Real-Time Detection of RNA Structure in Live Cells

Researchers at Hokkaido University and the KTH Royal Institute of Technology have developed a cutting-edge technique that can detect the characteristic structure of RNA in real-time within living cells. This new technique, based on fluorescence-microscopic spectroscopy, holds great promise for understanding the role of RNA in diseases such as ALS. Gene Editing Company Aims to Resurrect the Extinct Dodo Bird

The technique tracks a cyanine dye called Alexa Fluor 647 (AF647) and uses a microscopy technique called TRAST (TRAnsient STate) monitoring to detect changes in fluorescence blinking, which correspond to the formation of RNA G-quadruplexes. These structures, normally involved in regulating gene expression, can play a role in neurodegenerative diseases when mutations occur in chromosome 9 in humans.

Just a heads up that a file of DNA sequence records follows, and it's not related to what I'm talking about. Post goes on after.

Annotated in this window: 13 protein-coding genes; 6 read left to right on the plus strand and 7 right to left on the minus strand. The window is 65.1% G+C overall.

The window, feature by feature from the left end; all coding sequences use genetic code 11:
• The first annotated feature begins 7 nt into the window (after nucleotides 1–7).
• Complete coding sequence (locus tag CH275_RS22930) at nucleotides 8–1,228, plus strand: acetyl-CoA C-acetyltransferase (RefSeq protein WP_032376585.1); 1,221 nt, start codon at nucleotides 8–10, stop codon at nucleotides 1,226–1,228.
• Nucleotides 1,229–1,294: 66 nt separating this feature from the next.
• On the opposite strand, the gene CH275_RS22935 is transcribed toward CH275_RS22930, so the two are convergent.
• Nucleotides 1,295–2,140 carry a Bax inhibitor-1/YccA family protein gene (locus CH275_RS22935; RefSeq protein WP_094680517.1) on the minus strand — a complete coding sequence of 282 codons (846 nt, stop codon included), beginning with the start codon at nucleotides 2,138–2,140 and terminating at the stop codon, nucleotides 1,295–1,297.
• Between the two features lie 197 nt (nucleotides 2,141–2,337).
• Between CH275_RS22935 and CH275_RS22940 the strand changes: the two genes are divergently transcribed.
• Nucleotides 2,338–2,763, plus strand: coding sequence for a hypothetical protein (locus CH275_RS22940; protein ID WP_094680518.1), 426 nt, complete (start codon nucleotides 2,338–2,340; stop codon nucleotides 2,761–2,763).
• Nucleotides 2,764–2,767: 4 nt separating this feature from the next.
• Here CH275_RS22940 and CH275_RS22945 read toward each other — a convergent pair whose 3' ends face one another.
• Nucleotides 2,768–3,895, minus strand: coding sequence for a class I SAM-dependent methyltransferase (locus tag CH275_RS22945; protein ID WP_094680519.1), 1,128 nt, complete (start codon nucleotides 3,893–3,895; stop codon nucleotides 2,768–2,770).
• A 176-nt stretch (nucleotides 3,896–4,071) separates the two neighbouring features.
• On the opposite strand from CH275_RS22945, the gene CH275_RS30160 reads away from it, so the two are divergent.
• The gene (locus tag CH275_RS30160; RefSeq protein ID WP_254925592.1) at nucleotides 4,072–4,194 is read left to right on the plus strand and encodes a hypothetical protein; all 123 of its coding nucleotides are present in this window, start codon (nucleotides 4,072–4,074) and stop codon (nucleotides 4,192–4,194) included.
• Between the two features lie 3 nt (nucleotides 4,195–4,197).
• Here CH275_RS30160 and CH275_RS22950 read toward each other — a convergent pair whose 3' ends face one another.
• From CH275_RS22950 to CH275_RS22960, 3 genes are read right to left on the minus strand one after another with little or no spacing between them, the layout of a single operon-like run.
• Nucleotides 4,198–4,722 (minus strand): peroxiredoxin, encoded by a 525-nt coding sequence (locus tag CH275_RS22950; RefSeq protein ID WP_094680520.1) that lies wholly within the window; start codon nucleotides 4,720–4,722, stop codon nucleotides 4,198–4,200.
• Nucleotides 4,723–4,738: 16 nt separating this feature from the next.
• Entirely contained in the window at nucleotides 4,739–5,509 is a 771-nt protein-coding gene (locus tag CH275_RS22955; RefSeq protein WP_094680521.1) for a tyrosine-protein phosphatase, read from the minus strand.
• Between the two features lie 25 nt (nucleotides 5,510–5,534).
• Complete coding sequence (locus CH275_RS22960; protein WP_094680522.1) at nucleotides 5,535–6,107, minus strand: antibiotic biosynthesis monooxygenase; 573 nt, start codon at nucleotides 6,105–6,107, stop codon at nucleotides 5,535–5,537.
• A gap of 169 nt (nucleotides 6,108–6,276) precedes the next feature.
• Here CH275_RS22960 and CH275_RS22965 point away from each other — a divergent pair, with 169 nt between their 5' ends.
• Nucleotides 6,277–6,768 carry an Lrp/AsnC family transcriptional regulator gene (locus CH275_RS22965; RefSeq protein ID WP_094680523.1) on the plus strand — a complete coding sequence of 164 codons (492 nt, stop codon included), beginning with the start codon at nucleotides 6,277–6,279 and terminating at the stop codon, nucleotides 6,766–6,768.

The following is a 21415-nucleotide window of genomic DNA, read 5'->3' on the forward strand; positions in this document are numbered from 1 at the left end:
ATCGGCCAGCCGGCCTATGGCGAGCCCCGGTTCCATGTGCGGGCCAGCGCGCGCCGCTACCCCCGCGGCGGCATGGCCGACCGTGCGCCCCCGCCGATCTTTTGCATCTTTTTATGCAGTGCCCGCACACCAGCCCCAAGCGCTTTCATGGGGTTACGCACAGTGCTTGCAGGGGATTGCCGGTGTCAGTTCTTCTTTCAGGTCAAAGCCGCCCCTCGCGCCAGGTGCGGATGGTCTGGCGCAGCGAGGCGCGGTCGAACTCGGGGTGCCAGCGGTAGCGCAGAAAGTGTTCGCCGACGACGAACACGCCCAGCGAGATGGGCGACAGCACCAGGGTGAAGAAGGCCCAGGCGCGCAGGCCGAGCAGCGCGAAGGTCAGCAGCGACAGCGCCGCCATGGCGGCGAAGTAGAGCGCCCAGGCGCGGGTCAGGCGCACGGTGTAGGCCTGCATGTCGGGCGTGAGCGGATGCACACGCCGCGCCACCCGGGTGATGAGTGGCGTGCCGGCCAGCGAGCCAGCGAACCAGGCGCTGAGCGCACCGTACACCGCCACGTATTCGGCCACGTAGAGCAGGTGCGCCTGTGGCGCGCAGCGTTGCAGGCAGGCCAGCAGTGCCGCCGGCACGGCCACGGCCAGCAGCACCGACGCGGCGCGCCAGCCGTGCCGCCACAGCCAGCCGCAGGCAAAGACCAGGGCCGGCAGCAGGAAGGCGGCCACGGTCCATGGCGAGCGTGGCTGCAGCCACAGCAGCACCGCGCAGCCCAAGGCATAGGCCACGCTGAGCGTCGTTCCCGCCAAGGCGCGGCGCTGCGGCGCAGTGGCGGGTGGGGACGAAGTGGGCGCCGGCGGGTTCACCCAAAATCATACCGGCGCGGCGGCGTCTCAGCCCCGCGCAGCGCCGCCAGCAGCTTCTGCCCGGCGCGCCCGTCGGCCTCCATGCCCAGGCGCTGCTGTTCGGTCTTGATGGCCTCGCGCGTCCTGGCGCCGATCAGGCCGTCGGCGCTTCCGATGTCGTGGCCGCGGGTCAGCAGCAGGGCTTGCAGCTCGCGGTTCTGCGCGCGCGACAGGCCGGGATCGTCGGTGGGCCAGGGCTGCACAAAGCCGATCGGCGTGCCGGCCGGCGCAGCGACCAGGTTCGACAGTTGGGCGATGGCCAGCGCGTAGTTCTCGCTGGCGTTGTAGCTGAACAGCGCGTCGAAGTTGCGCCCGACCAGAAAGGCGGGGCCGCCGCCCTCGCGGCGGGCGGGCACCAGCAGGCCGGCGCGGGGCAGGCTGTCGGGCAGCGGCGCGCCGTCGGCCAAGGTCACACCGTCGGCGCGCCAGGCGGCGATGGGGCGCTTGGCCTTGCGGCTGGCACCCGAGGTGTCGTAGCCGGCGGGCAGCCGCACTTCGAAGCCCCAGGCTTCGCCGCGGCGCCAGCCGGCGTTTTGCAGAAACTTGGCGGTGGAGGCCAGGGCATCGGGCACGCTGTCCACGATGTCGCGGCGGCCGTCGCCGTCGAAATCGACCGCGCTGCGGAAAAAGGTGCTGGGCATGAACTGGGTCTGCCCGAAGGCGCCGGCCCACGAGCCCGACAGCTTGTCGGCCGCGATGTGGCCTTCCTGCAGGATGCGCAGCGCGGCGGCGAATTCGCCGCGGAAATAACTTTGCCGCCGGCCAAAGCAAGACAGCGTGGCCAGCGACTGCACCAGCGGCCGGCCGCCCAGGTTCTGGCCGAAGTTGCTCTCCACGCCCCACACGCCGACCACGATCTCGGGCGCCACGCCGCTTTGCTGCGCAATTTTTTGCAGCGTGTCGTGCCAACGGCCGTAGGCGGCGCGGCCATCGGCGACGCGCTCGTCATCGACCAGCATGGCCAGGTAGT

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By measuring changes in blinking properties, the researchers are able to distinguish the structures of RNA within the cell, making it possible to study the RNA G-quadruplexes in disease in real-time at an intracellular level. This method can also be used to study the folding and misfolding of proteins in cells.

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The results of this study prove that cyanine dyes provide a sensitive readout of RNA G-quadruplex folding states in living cells and even in single cells, opening up exciting new avenues for research in the field of RNA and disease.

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